There are many interesting patterns in Web 2.0 that warrant analysis for clues as to how enterprise data may evolve. The Long Tail for example is very relevant, as enterprise data's current techniques and approaches are generally very expensive in terms of labour, time, and politics and so can only be applied economically (if at all) to the most common pieces of shared data, and not the huge amount of other data. The dynamic bottom-up network effects and the emergence that follows fosters behaviours and insight not normally available with the top-down governance and compliance methods of traditional enterprise data. And the user-provided tagging is very different to the rigid and controlled hierarchical taxonomies, structures and syntax that typically have been the basis of enterprise data approaches. And so on ... (I'll follow up on some of these separately).

So Web 2.0 will undoubtedly introduce new technologies like RSS, Wikis, REST, Blogs, AJAX etc into enterprise usage. But perhaps more interesting than the new technologies is the potential influences it will have on Enterprise Systems design and the way Enterprise Data Management will adapt.

For example:-

Web 2.0 EDM InfluenceChallenged EDM Characteristic
Intellectual CommonsNot just Elite Experts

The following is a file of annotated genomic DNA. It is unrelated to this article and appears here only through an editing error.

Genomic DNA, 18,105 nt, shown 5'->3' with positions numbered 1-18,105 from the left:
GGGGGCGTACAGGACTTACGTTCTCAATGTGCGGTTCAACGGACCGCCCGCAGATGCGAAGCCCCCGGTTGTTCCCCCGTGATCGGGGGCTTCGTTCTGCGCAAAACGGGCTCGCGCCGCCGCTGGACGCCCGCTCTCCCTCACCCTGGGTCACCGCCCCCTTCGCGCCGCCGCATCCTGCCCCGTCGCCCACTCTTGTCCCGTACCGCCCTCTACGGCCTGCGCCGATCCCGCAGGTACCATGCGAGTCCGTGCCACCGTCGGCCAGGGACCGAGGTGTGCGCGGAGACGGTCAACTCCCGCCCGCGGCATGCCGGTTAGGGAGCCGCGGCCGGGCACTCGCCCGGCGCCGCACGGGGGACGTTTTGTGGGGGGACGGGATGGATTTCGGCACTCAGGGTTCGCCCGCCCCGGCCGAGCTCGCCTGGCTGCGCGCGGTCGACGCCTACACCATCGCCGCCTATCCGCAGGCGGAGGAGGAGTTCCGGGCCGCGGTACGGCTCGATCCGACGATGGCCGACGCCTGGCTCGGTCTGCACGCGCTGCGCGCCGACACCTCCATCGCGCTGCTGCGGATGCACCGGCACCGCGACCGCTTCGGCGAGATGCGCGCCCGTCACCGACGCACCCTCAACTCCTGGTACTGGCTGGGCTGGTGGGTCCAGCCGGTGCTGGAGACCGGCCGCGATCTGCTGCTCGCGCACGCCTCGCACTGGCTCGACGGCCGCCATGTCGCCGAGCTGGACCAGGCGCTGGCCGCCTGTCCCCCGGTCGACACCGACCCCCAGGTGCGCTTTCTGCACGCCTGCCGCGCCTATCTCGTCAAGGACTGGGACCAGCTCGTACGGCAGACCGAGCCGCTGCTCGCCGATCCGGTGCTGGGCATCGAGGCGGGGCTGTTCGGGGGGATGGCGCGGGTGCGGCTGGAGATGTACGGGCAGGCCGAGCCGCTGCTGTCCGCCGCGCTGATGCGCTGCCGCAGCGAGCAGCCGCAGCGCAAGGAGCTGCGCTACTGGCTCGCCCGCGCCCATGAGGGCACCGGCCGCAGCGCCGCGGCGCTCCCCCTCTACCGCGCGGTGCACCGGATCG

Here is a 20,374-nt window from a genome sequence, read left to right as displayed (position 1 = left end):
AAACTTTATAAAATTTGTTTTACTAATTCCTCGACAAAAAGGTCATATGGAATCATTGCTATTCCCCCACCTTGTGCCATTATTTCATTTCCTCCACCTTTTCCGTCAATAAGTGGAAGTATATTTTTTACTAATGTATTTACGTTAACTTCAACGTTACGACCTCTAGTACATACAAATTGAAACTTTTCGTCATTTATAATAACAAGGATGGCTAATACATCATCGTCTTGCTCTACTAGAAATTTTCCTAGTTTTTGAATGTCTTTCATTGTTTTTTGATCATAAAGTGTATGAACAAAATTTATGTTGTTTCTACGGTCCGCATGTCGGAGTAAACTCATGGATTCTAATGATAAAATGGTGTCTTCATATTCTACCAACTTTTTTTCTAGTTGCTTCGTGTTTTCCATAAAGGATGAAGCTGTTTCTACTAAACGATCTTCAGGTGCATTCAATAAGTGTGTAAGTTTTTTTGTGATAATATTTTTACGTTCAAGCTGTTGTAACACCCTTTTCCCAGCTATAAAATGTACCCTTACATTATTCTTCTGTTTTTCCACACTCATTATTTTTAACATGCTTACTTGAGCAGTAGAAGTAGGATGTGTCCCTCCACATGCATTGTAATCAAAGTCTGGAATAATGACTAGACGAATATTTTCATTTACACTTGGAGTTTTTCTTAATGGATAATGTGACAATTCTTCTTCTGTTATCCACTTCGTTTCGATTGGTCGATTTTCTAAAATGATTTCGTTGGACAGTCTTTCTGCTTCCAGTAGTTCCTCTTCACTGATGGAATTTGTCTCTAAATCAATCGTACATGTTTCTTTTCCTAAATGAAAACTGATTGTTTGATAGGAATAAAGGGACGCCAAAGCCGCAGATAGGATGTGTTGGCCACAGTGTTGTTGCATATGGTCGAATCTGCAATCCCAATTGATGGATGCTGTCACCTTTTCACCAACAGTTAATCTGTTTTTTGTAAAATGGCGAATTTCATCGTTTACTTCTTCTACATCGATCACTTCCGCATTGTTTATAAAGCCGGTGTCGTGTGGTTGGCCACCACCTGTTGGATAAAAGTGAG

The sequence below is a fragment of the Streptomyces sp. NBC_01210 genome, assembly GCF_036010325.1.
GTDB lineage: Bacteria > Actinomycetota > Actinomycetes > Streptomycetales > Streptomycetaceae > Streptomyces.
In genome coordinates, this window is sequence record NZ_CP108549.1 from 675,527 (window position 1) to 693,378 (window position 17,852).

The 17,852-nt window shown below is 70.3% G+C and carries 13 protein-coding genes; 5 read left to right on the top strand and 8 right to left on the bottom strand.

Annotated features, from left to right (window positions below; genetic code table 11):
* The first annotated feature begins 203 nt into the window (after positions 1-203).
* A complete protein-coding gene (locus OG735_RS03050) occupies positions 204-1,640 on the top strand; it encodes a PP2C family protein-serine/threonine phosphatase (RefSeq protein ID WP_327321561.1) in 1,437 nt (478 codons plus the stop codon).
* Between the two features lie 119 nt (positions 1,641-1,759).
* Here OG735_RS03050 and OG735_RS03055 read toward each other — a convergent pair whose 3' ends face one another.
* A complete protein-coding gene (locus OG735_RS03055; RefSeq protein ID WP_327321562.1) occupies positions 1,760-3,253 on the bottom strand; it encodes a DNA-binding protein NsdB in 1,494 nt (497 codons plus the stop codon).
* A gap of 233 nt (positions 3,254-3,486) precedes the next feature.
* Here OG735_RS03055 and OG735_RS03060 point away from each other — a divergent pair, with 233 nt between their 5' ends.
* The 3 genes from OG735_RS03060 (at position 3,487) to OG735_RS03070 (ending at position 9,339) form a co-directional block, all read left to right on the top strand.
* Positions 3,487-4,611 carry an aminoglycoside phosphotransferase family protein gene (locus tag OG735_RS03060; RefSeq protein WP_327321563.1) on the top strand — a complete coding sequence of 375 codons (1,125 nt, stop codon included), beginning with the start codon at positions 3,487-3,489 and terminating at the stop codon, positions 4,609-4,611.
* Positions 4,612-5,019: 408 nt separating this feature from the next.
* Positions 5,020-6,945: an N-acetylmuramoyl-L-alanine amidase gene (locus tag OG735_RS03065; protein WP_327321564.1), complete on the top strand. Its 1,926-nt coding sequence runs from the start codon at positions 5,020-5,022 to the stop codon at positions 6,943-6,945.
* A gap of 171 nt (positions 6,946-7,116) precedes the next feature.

EmergenceNot just Upfront Grand Design
Dynamic MetadataAs well as Fixed Syntax
Tagging & SemanticsInstead of Just Hierarchies
ResourcesBeyond Just Data
LinksAs well as Replication
Others’ Resources as Your PlatformAs well as Your Own

Many will recognise that there has been quite a lot of discussion about what Web 2.0 will mean to Enterprise IT generally (Andrew McAfee's Enterprise 2.0 threads are a fine example) but I havn't yet come across discussion on what it specifically may mean to Enterprise Data, which would seem to be one of the prime areas affected.

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Saturday, January 06, 2007

Architect Insight 2007 Event

Matt Deacon of Microsoft UK and IASA UK has just blogged about how he's tried to construct Microsoft's Architect Insight Conference at Celtic Manor in March this year so that it is as interactive and inclusive as possible, with discussions and working groups that are deliberately intended to ask questions and work through issues rather than presenting predetermined solutions. I'm looking forward to this dynamic, it should produce some interesting results, it might reduce the level of death-by-powerpoint, and maybe even keep some of the 'spin' in check.

What's particularly unusual about this event is the breadth of the agenda, with work-streams covering a broad set of areas such as 'enterprisey' strategy issues like the one I'm speaking on, through web, security, and infrastructure, as well as the software design issues (that you'd perhaps expect from an MS -organised event). It makes for an interesting mix of perspectives.